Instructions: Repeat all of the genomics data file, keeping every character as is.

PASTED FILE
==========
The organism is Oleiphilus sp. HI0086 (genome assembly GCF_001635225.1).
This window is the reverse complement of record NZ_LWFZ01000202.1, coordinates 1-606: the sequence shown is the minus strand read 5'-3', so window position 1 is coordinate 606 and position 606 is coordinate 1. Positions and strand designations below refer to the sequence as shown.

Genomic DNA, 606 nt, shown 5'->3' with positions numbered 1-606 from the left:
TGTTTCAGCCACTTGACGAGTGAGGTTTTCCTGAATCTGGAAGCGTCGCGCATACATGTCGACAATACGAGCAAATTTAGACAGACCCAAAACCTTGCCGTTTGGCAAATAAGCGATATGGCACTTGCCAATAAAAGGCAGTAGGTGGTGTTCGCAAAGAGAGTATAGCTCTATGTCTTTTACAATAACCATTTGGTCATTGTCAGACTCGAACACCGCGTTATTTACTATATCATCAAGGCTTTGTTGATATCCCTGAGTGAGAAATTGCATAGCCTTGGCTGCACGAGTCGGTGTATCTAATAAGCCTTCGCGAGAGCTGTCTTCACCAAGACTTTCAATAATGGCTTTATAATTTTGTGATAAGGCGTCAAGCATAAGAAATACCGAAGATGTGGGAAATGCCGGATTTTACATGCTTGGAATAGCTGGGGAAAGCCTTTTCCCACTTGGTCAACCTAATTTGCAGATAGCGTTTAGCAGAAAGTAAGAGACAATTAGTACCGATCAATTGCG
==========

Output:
The organism is Oleiphilus sp. HI0086 (genome assembly GCF_001635225.1).
This window is the reverse complement of record NZ_LWFZ01000202.1, coordinates 1-606: the sequence shown is the minus strand read 5'-3', so window position 1 is coordinate 606 and position 606 is coordinate 1. Positions and strand designations below refer to the sequence as shown.

Genomic DNA, 606 nt, shown 5'->3' with positions numbered 1-606 from the left:
TGTTTCAGCCACTTGACGAGTGAGGTTTTCCTGAATCTGGAAGCGTCGCGCATACATGTCGACAATACGAGCAAATTTAGACAGACCCAAAACCTTGCCGTTTGGCAAATAAGCGATATGGCACTTGCCAATAAAAGGCAGTAGGTGGTGTTCGCAAAGAGAGTATAGCTCTATGTCTTTTACAATAACCATTTGGTCATTGTCAGACTCGAACACCGCGTTATTTACTATATCATCAAGGCTTTGTTGATATCCCTGAGTGAGAAATTGCATAGCCTTGGCTGCACGAGTCGGTGTATCTAATAAGCCTTCGCGAGAGCTGTCTTCACCAAGACTTTCAATAATGGCTTTATAATTTTGTGATAAGGCGTCAAGCATAAGAAATACCGAAGATGTGGGAAATGCCGGATTTTACATGCTTGGAATAGCTGGGGAAAGCCTTTTCCCACTTGGTCAACCTAATTTGCAGATAGCGTTTAGCAGAAAGTAAGAGACAATTAGTACCGATCAATTGCG